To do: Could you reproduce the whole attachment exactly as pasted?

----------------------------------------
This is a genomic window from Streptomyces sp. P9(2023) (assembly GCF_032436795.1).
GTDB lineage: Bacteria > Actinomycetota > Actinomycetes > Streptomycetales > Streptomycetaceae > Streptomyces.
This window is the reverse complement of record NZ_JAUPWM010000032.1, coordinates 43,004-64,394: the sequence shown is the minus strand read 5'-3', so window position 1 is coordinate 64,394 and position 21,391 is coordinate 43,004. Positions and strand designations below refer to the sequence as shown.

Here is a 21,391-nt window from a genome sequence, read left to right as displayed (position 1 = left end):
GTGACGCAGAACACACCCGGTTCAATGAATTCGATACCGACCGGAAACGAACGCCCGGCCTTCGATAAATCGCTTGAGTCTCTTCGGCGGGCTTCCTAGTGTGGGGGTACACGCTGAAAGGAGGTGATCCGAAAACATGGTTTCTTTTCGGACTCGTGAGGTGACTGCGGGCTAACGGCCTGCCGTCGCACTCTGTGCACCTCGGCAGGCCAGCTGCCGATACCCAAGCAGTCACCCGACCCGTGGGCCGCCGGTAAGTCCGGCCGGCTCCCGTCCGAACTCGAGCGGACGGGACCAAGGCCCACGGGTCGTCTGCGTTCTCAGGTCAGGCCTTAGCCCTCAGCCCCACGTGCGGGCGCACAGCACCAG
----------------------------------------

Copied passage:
This is a genomic window from Streptomyces sp. P9(2023) (assembly GCF_032436795.1).
GTDB lineage: Bacteria > Actinomycetota > Actinomycetes > Streptomycetales > Streptomycetaceae > Streptomyces.
This window is the reverse complement of record NZ_JAUPWM010000032.1, coordinates 43,004-64,394: the sequence shown is the minus strand read 5'-3', so window position 1 is coordinate 64,394 and position 21,391 is coordinate 43,004. Positions and strand designations below refer to the sequence as shown.

Here is a 21,391-nt window from a genome sequence, read left to right as displayed (position 1 = left end):
GTGACGCAGAACACACCCGGTTCAATGAATTCGATACCGACCGGAAACGAACGCCCGGCCTTCGATAAATCGCTTGAGTCTCTTCGGCGGGCTTCCTAGTGTGGGGGTACACGCTGAAAGGAGGTGATCCGAAAACATGGTTTCTTTTCGGACTCGTGAGGTGACTGCGGGCTAACGGCCTGCCGTCGCACTCTGTGCACCTCGGCAGGCCAGCTGCCGATACCCAAGCAGTCACCCGACCCGTGGGCCGCCGGTAAGTCCGGCCGGCTCCCGTCCGAACTCGAGCGGACGGGACCAAGGCCCACGGGTCGTCTGCGTTCTCAGGTCAGGCCTTAGCCCTCAGCCCCACGTGCGGGCGCACAGCACCAG